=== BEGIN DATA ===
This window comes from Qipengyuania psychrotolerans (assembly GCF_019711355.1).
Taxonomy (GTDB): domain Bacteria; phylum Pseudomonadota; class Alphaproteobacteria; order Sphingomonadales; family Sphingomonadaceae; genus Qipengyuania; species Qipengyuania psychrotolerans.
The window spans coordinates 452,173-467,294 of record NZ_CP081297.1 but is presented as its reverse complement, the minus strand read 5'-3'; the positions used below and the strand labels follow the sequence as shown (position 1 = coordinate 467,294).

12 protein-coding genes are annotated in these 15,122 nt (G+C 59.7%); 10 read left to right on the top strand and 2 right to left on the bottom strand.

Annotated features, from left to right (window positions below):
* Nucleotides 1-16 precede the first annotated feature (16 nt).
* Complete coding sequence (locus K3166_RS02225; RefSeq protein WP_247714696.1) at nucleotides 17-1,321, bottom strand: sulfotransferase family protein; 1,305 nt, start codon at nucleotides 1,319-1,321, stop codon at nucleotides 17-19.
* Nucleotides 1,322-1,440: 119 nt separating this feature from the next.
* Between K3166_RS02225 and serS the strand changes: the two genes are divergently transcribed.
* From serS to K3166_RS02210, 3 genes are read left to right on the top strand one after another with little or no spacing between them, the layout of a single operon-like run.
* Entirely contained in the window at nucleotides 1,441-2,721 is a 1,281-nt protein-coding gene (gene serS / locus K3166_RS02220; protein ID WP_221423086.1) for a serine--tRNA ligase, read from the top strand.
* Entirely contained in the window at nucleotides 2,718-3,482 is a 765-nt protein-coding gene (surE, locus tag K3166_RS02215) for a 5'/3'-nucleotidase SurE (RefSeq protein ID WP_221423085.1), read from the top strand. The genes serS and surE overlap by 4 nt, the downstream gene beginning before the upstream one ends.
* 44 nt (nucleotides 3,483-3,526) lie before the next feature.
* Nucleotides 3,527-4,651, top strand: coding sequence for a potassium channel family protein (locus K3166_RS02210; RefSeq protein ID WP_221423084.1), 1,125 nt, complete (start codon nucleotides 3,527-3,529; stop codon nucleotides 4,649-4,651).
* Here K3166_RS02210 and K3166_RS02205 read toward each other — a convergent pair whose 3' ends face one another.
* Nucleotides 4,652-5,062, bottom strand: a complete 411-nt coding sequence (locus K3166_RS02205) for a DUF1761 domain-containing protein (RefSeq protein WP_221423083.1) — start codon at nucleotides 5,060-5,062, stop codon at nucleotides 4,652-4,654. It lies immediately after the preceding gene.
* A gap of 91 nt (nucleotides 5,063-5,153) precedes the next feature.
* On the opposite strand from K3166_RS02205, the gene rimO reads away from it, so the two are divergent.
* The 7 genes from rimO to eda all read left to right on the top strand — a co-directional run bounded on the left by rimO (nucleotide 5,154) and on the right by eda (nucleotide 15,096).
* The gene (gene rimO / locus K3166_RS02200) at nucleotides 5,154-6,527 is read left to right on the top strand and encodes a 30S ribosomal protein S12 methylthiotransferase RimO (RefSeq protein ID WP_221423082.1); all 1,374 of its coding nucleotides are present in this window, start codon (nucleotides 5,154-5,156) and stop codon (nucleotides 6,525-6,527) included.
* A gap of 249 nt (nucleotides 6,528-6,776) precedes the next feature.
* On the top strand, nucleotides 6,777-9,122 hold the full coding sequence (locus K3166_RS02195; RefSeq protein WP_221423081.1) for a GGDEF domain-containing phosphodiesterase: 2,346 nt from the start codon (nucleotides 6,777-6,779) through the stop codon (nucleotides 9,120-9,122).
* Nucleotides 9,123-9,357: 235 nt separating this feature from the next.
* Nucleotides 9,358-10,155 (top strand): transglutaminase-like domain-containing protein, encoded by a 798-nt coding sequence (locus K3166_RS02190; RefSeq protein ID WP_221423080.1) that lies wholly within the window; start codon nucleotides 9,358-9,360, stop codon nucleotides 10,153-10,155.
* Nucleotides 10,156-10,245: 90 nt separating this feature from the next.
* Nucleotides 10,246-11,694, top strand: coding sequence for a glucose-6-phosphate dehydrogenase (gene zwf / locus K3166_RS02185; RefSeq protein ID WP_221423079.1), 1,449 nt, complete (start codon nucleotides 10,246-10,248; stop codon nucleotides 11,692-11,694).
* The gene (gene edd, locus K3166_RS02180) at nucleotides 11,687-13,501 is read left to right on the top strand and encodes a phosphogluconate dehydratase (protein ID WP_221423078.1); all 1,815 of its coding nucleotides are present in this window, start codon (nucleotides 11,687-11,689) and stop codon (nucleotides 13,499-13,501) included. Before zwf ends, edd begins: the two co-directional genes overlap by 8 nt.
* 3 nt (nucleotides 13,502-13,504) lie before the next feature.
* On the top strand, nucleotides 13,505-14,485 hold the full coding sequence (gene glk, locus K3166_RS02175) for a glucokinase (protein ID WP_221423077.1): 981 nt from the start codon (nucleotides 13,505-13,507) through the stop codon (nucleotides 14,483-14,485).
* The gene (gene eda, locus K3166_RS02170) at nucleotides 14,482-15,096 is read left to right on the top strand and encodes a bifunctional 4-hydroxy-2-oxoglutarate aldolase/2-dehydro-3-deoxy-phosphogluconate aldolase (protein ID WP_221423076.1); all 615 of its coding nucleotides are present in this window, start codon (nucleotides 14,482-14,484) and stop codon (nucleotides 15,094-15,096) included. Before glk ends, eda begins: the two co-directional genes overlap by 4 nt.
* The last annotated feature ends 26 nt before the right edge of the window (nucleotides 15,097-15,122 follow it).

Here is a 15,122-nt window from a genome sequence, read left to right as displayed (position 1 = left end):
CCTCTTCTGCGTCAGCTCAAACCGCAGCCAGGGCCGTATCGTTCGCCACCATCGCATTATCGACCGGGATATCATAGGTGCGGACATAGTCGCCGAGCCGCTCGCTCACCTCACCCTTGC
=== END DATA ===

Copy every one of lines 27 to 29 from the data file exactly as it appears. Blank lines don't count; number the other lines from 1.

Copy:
* The gene (gene edd, locus K3166_RS02180) at nucleotides 11,687-13,501 is read left to right on the top strand and encodes a phosphogluconate dehydratase (protein ID WP_221423078.1); all 1,815 of its coding nucleotides are present in this window, start codon (nucleotides 11,687-11,689) and stop codon (nucleotides 13,499-13,501) included. Before zwf ends, edd begins: the two co-directional genes overlap by 8 nt.
* 3 nt (nucleotides 13,502-13,504) lie before the next feature.
* On the top strand, nucleotides 13,505-14,485 hold the full coding sequence (gene glk, locus K3166_RS02175) for a glucokinase (protein ID WP_221423077.1): 981 nt from the start codon (nucleotides 13,505-13,507) through the stop codon (nucleotides 14,483-14,485).